Nonetheless, if we take Buruma at his word and accept that Ghomeshi’s story has news value because it confronts an underexamined problem, then shouldn’t Ghomeshi have been pushed to accurately characterize both the accusations against him and their legal resolution in his essay?

No, Buruma said when Chotiner asked him that question. A concern like mentioning the peace bond Ghomeshi had to sign as part of his acquittal “does not really add or take away anything from the story at hand, which is what happened afterward and what happened to him.”

In that case, Buruma’s argument is essentially that what’s really valuable here is the story of Ghomeshi’s suffering. The question of what he’s suffering for — the harm he is accused of inflicted on 24 women — becomes irrelevant. His suffering becomes more important than theirs.

Promoting essays like Ghomeshi’s and Hockenberry’s is not a harmless intellectual enterprise in free speech hypotheticals. It has real consequences.

The idea that the suffering of accused men is more newsworthy and valuable than the suffering of those they allegedly hurt is fundamental to the widespread narrative that the #MeToo movement has gone too far. It’s a narrative Buruma appeared to endorse in his interview, in which he also argued strongly that the “Fall of Man”-themed NYRB issue in which Ghomeshi’s essay appeared should not be interpreted as an anti-MeToo statement. He added, however, that he was concerned that the movement may have overreached itself. “Like all well-intentioned and good things, there can be undesirable consequences,” he said.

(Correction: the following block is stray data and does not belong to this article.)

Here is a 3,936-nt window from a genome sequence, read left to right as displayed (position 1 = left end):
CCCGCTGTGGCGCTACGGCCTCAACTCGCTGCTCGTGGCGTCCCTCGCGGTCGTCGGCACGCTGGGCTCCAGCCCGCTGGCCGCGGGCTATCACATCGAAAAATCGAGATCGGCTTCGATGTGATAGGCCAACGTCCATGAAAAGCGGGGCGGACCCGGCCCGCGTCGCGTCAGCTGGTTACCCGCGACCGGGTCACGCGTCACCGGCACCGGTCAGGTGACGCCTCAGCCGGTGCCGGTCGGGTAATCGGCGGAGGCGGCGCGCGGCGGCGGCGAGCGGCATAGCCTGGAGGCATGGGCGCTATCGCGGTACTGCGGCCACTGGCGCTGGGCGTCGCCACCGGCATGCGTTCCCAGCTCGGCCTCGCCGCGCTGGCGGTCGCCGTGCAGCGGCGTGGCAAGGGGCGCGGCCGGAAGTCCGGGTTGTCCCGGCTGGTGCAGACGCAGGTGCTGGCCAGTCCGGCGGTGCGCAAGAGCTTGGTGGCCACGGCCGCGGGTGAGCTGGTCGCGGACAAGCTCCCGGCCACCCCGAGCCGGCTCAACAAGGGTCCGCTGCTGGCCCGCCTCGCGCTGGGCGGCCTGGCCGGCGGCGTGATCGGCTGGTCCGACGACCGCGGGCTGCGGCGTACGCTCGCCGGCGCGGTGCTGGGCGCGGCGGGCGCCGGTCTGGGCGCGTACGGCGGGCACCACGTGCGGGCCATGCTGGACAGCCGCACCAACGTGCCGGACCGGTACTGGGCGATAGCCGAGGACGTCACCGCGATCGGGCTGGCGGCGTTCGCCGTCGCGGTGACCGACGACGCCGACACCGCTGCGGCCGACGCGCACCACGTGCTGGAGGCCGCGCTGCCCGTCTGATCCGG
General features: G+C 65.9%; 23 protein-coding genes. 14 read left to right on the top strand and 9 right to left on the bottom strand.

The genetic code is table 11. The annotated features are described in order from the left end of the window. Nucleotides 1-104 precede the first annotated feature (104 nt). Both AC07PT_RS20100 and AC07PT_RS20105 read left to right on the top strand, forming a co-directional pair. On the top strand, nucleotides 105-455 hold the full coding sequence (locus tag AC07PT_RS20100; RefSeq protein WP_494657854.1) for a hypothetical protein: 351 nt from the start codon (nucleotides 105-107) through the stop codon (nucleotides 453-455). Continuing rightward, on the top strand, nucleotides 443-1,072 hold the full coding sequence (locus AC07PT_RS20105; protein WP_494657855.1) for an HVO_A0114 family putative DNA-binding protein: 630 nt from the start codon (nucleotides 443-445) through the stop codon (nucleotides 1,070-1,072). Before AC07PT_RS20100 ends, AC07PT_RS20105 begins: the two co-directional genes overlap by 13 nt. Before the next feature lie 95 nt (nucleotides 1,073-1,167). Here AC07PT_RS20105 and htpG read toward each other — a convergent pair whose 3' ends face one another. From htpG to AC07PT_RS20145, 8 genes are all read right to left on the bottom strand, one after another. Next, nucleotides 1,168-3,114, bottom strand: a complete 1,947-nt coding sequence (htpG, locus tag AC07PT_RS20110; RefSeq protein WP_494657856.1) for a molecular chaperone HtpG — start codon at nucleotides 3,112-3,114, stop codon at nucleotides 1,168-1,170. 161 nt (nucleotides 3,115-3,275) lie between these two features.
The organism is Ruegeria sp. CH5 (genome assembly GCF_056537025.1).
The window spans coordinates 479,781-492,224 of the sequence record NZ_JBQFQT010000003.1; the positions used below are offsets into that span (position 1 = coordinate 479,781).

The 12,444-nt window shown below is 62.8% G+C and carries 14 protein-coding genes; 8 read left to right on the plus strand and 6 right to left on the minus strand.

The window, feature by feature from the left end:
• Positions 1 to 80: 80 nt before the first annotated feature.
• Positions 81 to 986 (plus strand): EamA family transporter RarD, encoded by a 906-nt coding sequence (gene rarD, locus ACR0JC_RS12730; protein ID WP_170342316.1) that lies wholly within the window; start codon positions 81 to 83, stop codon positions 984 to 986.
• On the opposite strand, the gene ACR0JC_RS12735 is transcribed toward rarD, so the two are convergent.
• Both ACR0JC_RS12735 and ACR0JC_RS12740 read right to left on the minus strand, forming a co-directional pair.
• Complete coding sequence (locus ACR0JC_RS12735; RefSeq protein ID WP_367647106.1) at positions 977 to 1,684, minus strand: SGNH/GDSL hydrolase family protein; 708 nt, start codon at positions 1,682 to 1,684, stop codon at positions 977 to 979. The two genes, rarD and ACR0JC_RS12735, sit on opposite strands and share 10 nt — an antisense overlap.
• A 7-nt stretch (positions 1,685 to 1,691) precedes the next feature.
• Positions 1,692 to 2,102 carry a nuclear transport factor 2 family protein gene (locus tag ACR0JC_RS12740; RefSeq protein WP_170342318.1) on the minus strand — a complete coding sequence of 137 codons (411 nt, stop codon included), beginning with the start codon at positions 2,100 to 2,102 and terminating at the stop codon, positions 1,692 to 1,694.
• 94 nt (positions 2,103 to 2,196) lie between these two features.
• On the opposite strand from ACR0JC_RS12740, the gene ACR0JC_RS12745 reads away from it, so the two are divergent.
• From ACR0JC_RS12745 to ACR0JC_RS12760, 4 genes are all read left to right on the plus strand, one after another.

It’s difficult to avoid the conclusion that for magazines like the New York Review of Books and Harper’s, the value of essays by figures like Ghomeshi and Hockenberry is supposed to lie in a corrective to the dominant narrative, in a sense that the #MeToo movement has gone too far and that we need the voices of those who were hurt by it in order to stabilize the status quo.

But it’s also difficult to understand how the #MeToo movement can be said to have gone too far when Donald Trump was credibly accused by dozens of women of sexual harassment and still get elected president, when the Supreme Court currently includes one man who was accused of sexual harassment and may soon include another. It’s difficult to understand how one can reasonably make the argument that the men who lost their jobs in the wake of the #MeToo movement were hurt by the movement and not by their own choices to harass and assault their colleagues.

And it’s difficult to understand how spotlighting their voices in the way the New York Review of Books and Harper’s have is doing anything more than reinforcing a system in which men’s social status is considered to be more valuable than women’s bodily safety, in which accusations of sexual violence are brushed aside as so much shrill hyperbole, and in which powerful men are able to hurt those they have power over with impunity. It’s difficult to understand how these essays are doing anything more than striving to return to the system that necessitated the birth of the #MeToo movement in the first place.